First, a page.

SUPREME COURT OF NEW YORK, APPELLATE DIVISION, SECOND DEPARTMENT
July 1, 1968
THE PEOPLE OF THE STATE OF NEW YORK, RESPONDENT,
JOHN JOSEPH NICHOLS, APPELLANT
In a coram nobisproceeding to vacate a judgment of conviction rendered January 4, 1964, defendant appeals from an order of the County Court, Rockland County, dated November 22, 1967, which denied the application.
Beldock, P. J., Christ, Brennan, Hopkins and Benjamin, JJ., concur.
No questions of fact were considered on this appeal. Defendant's notice of appeal is herewith amended to state that the appeal is from said order instead of the judgment. The record shows that the judgment was rendered on defendant's plea of guilty on December 4, 1963 to the felony of grand larceny in the second degree. He was committed to the Reception Center at Elmira, New York, for a period not to exceed five years. At the time of sentencing the court had before it the hospital records of defendant. These records show that defendant was admitted to Rockland State Hospital in 1953 at the age of nine and, after several convalescent releases and returns, was transferred to Creedmoor State Hospital on March 8, 1961, with the diagnosis of "Primary Behavior Disorder, Simple Adult Maladjustment". The Creedmoor record shows a similar diagnosis and states that defendant eloped therefrom on August 12, 1962. Subsequent to the sentence in question, defendant was arrested by the Haverstraw Police on a charge of second degree assault. On the basis of medical examination he was admitted to Rockland State Hospital on October 20, 1965. He was released therefrom to the custody of the Haverstraw Police on November 2, 1965 as "without mental disorder, psychopathic personality". However, by order of the Police Court of the Village of Haverstraw, dated January 14, 1966, defendant was found to be insane on the basis of a report signed by two examining psychiatrists and was committed to Rockland State Hospital. On the basis of defendant's long history of psychiatric involvement, both before and after the sentence in question, we find that there is some proof that defendant was insane at the time he pleaded guilty. Therefore, defendant's coram nobis application should not have been denied without a hearing (People v. Bangert, 22 N.Y.2d 799; People v. Boundy, 10 N.Y.2d 518, 521).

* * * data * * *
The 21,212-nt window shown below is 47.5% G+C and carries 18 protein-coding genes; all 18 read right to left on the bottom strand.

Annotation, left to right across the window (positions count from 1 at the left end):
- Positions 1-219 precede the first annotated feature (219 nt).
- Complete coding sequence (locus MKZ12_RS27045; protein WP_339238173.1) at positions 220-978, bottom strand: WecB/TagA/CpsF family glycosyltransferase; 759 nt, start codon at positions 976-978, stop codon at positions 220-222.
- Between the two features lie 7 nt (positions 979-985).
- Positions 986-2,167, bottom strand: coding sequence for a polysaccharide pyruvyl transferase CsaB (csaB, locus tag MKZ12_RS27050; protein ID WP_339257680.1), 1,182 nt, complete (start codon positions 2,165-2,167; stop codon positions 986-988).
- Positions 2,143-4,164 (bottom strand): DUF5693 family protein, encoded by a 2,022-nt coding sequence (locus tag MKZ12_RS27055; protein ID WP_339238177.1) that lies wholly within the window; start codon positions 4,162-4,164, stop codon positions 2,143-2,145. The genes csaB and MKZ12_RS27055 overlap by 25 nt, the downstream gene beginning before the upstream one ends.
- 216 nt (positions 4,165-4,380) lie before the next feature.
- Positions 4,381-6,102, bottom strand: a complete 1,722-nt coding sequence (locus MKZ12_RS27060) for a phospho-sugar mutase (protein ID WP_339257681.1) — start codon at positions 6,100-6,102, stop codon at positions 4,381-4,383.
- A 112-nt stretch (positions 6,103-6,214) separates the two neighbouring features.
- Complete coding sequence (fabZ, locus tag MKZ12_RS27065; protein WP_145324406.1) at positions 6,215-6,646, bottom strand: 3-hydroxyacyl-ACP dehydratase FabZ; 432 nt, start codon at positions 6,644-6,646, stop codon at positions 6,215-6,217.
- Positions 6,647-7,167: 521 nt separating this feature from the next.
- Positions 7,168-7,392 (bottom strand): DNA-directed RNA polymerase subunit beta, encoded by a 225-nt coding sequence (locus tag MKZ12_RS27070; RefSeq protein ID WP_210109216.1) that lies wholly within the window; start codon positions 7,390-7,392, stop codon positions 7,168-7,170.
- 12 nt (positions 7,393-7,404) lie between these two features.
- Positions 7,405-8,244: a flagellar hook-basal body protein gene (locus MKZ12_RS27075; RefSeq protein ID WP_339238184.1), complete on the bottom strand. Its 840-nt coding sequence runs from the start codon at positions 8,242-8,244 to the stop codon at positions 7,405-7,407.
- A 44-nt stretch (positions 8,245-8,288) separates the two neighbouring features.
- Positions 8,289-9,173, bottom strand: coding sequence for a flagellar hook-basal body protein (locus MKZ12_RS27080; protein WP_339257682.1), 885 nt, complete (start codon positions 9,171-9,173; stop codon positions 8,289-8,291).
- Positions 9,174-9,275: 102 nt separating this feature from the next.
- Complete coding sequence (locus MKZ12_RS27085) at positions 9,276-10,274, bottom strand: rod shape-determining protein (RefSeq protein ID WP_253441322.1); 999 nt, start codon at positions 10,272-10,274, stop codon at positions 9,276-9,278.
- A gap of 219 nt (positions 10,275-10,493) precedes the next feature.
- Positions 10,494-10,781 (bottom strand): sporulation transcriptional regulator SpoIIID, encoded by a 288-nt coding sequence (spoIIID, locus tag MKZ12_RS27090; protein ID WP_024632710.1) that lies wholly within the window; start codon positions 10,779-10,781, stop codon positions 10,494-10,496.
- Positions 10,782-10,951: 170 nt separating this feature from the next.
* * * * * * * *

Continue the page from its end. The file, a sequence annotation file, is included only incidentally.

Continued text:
Order reversed, on the law, and proceeding remitted to the County Court for a hearing on the allegations of the petition and for a new determination.
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